03 Sep Pre-Operative Quality of Life May Predict Post-Operative Complications
Medical Research: What are the main findings of the study?
Dr. Bingener: Other investigators have shown that preoperative quality of life is a predictor for postoperative survival in colon and pancreas cancer surgery. In this study we looked as preoperative quality of life as a predictor for postoperative complications. The main findings of the study were that patients who had a deficit in their quality of life before surgery had a 3 times higher risk of a serious complication before leaving the hospital than patients who had normal quality of life (16% vs 6 %), independent of gender, race, tumor stage or laparoscopic or open colectomy. Patients with serious complications before leaving the hospital also were older and had more other medical problems than patients without complications. Further, patients who had a complication stayed in the hospital longer and their postoperative quality of life was worse
Medical Research: Were any of the findings unexpected?
Dr. Bingener: The influence of preoperative quality of life on postoperative complications has not previously described to my knowledge. It was surprising that a single question: ‘what is your overall quality of life’ would indeed be correlated to serious postoperative complications.
Medical Research: What should clinicians and patients take away from your report?
Dr. Bingener: Quality of life is a very important patient reported outcome that the surgical community is starting to utilize more. While some quality of life questionnaires may be lengthy and cumbersome, more recent instruments have been short. Practitioners may be able to integrate asking a single question (what is your overall quality of life, 1- 100) into their busy clinical day. Quality of life data may help us understand before surgery, which elderly patient with several different diseases is at higher risk for a postoperative complication and who may need additional care either before surgery or in the perioperative period.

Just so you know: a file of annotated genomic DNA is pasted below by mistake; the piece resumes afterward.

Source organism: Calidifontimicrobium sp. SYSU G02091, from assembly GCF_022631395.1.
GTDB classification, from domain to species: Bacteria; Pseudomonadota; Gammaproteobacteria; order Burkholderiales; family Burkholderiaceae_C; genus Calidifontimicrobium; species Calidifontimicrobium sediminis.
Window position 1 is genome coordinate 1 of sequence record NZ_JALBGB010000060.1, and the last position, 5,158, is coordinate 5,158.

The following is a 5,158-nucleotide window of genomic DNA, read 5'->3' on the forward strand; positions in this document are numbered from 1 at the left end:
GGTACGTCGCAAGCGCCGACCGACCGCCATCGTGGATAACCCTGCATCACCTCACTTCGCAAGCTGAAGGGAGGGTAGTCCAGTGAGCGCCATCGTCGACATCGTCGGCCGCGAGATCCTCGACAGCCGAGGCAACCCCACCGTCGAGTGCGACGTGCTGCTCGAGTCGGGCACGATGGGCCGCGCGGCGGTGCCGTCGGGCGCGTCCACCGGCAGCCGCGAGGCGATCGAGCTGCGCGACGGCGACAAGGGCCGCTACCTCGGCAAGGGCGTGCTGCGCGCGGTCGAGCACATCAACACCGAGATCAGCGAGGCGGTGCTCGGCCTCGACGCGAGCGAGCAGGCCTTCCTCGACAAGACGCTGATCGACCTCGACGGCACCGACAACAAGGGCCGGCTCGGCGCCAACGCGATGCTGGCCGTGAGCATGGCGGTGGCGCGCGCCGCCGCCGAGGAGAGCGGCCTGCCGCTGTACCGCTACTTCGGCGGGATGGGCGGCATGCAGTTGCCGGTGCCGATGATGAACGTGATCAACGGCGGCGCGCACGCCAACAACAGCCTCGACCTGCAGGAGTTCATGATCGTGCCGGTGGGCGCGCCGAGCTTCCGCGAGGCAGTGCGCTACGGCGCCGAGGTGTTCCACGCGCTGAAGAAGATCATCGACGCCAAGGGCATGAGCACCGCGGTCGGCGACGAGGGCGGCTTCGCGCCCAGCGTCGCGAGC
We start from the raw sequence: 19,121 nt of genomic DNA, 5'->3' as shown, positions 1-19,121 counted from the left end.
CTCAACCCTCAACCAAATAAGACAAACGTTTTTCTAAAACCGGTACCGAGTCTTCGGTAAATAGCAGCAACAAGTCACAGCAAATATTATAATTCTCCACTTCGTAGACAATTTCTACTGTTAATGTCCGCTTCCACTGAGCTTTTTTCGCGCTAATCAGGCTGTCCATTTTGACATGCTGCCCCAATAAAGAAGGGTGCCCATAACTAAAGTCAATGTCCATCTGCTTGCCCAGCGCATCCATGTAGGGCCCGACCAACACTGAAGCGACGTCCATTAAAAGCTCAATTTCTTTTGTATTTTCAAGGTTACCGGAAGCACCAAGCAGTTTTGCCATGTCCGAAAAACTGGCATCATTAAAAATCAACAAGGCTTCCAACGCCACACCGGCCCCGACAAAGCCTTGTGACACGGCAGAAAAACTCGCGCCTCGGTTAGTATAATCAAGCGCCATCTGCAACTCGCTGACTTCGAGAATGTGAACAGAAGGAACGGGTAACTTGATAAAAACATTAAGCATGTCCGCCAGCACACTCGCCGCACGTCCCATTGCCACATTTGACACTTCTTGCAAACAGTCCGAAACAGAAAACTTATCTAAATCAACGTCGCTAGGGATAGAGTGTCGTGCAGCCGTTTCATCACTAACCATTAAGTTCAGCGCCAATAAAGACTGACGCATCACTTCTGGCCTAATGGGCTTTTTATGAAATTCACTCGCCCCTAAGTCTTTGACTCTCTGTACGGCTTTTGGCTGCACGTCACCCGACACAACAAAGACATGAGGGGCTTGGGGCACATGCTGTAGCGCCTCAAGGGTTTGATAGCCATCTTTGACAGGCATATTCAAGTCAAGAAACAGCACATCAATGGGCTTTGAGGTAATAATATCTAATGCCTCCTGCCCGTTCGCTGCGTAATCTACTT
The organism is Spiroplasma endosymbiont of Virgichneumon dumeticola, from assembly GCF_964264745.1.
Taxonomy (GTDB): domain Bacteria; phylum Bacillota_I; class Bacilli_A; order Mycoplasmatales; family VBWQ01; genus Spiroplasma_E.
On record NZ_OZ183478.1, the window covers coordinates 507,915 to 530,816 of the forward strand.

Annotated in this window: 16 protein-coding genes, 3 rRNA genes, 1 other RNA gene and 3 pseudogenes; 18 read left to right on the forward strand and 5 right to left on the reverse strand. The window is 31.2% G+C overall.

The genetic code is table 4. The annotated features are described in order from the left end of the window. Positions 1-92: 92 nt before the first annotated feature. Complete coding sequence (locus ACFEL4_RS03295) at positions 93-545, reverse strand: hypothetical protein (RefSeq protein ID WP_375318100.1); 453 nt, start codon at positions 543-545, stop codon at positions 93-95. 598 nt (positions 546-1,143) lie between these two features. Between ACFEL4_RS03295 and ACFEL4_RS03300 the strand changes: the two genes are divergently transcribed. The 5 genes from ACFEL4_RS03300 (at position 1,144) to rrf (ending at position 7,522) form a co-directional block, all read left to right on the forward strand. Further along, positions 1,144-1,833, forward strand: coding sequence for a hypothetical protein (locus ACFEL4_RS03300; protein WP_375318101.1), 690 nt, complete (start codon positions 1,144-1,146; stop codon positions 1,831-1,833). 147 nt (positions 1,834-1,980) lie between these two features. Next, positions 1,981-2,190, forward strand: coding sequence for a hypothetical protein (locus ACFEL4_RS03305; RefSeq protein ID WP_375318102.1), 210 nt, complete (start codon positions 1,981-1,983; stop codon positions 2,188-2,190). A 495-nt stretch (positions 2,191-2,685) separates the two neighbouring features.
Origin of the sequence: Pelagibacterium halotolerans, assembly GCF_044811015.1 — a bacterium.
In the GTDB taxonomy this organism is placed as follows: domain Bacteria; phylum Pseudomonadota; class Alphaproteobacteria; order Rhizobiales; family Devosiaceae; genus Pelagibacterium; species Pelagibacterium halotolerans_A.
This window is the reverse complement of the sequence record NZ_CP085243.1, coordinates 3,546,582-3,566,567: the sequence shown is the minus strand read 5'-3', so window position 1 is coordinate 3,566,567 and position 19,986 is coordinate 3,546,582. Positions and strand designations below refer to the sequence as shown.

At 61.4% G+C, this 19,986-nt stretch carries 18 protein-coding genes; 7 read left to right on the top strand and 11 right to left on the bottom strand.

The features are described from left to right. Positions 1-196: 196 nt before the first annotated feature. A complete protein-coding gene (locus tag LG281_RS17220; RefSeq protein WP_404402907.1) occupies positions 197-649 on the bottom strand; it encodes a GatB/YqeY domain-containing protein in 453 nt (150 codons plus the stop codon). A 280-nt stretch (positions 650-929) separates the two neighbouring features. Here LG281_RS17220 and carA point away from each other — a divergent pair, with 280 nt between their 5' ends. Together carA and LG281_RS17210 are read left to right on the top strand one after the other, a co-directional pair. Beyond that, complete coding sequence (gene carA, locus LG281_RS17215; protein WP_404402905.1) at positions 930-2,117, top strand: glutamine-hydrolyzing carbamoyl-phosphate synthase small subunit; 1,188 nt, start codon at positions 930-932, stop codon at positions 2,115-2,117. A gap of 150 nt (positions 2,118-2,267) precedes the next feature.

Medical Research: What recommendations do you have for future research as a result of this study?
Dr. Bingener: Others should confirm the results in other datasets. Further, we should investigate if we can improve preoperative quality of life, we certainly cannot change age or how many other diseases a person has. If we cannot improve quality of life, maybe we have to adjust our surgical recovery pathways to take extra care of patients we identify as at risk.
Decreased survival after colon cancer surgery has been reported in patients with deficient preoperative quality of life. We hypothesized that deficits in preoperative quality of life are associated with postop…